Bombay hospitals overburden Corona … “The system is almost exploding”

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Slaughterhouses are crowded, some of them dumped in hospital rooms, some patients have to share their beds, and healthcare providers feel exhausted, while the healthcare system in Bombay, the economic capital of India, is drowning under the weight of the Covid-19 epidemic.

With about 17,000 confirmed cases of the emerging coronavirus, more than twice the number of infections in the capital, New Delhi, Bombay, which is 18 million people, has become India’s most affected city by the epidemic. With 621 deaths recorded to date, it is feared that the already critical situation may worsen.

“The system is under enormous pressure, it is almost exploding,” says Deepak Bade, the intensive care physician who has volunteered to help at a public hospital.

A shocking video, widely shared on social networks and the Indian media, shows the scale of the crisis facing the big city as billionaires, cricket stars, Bollywood stars and slum dwellers coexist.

In the tape, which was filmed with a cell phone in one of the main public hospitals in Bombay, the bodies of Covid-19 patients were housed in black plastic bags and were left in a hall where other HIV-positive patients were being treated. These photos have caused widespread controversy.

Worried and exhausted, without pay

Because the hospital morgue is full and families fear the recovery of the bodies of their children, or it is impossible to do so if the families themselves are in quarantine, doctors say it is difficult to empty the hospital. But treating patients is more difficult.

With the busy nursing staff at Lukmania Tilak General Hospital known as “Sion” and the large shortage of nurses, Ravi had to change his dying mother’s diapers himself.

Ravi, 26, who asked to use a pseudonym, said hospital staff were “tired and tired”, and sometimes had three patients in one bed for treatment. He added: “They give us medicine and they leave.”

After he himself was infected with the virus, he managed to find a hospital to accept after four other institutions refused him. He said: “We lack the infrastructure to deal with this disease.”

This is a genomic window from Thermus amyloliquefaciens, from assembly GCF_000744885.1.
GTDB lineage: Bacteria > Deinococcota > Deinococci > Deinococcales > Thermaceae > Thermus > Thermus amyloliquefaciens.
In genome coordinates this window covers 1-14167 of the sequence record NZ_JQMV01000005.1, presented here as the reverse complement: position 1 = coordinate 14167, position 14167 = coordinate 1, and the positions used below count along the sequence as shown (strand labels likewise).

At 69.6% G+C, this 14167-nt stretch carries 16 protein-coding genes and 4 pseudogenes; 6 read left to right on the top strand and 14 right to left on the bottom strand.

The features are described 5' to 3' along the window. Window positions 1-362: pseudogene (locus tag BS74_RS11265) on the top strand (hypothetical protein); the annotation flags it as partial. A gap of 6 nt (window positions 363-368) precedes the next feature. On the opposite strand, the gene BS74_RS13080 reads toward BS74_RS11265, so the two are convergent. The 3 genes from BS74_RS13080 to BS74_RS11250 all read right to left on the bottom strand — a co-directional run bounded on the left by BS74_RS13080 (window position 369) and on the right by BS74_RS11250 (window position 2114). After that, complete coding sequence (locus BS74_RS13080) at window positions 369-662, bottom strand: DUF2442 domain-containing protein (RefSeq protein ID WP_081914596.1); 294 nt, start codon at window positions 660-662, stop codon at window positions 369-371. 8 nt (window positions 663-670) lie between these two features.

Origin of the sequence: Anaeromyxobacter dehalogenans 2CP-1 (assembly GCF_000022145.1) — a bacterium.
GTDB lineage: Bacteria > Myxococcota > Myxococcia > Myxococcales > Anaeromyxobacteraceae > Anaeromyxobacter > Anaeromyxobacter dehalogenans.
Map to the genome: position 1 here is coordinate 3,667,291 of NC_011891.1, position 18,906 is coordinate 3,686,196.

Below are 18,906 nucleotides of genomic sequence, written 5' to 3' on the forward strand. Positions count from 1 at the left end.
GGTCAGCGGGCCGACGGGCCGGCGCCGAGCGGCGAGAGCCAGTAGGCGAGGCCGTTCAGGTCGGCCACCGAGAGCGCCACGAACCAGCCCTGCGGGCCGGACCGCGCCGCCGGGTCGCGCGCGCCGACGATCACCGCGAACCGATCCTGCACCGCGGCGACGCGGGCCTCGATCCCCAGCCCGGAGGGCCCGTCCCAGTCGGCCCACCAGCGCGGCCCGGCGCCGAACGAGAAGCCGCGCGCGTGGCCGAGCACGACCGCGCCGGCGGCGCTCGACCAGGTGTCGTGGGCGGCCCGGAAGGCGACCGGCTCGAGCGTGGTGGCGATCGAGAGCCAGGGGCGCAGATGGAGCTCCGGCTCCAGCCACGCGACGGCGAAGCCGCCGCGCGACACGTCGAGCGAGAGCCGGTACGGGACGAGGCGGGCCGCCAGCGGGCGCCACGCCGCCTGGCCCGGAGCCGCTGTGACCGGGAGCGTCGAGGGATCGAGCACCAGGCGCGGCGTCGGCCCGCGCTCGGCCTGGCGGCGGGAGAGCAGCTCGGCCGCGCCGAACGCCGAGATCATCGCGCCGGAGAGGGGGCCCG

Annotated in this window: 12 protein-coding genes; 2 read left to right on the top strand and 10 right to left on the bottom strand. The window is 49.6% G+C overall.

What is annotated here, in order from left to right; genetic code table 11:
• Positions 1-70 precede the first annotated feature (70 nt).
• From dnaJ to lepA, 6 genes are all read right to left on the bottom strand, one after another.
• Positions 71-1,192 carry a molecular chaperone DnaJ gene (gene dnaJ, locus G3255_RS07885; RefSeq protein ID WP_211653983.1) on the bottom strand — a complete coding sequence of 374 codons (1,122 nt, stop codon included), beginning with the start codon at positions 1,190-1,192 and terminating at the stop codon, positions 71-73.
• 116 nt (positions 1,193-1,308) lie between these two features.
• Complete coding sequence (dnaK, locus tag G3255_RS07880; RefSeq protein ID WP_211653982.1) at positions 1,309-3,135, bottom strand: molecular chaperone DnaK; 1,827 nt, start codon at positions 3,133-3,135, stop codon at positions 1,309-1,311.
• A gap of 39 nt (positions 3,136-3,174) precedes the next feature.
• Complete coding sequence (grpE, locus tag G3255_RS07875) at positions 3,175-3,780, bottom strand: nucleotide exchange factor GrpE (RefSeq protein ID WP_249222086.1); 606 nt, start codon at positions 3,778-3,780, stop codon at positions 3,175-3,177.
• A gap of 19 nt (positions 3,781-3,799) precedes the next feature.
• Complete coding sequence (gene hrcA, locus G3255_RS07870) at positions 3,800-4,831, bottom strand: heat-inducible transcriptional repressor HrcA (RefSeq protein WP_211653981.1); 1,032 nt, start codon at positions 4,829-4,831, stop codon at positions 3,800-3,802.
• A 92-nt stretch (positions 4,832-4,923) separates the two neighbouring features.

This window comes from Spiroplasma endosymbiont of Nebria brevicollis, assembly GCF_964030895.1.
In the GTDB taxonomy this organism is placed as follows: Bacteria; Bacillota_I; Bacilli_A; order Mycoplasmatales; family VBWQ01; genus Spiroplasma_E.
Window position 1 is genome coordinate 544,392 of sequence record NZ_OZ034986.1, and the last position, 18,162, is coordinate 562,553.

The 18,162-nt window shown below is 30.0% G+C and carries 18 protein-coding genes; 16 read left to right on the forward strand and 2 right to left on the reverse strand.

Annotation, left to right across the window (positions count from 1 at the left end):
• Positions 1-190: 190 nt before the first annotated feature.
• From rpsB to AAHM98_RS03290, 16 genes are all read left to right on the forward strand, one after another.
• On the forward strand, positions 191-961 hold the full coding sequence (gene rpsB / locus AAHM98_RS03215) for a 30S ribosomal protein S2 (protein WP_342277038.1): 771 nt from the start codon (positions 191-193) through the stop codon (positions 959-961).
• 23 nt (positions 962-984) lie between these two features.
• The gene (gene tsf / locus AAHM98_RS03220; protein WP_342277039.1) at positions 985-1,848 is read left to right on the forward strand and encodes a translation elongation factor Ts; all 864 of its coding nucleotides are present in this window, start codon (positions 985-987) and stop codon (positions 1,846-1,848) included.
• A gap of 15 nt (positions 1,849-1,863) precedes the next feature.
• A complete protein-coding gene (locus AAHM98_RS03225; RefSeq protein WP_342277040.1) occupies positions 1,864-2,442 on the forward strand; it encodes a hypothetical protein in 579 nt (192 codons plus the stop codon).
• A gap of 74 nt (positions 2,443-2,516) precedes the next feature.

In March, the Sion Hospital, near the slum of Daravi, received one or two suspected cases a day. “It seemed that everything was under control. But then the situation changed completely,” Aditya Puri, the hospital’s trained doctor, told AFP.

At the end of April, he and his colleagues had to deal with the numbers of patients pouring into the hospital. “We used to see 50 to 100 patients a day. 80% of them were positive and many needed oxygen,” said Aditya, whose monthly salary has not been paid since the start of the national quarantine at the end of March.

After many of his colleagues were infected with the virus, he admitted that he was really “afraid” of going to work: “If something happens to me, who will care for me?”

Detection of deficiencies

Doctor Neelima Vaidya Bamari said that the lack of protective equipment means that health care providers may be reluctant to perform tasks that may be as simple as changing the sheets that a Coronas sufferer uses.

There are 4,500 beds in Bombay currently for Covid-19 patients, and the city is working to increase them. A field hospital with 1,000 beds is being built in a commercial area, while intensive care units have been set up in some schools.

Neelima Vaidya-Bamari said the epidemic crisis highlights the chronic problems that the Indian public health system suffers from due to lack of funding, from overworked medical staff under heavy workloads to a lack of essential products such as soaps.

The Indian government allocates less than 2% of its GDP to health spending, which is much lower than in other OECD countries.

In 2017, India had 0.7 doctors per 1,000 people, compared to 1.8 in China and 2.6 in the United States.

“I graduated in 1994 and public hospitals were completely neglected at that time. Why did it take an outbreak to wake people up?” Vaidia-Bamari said.

Fuchini as provided by Alice and Nadine Abdel Aziz







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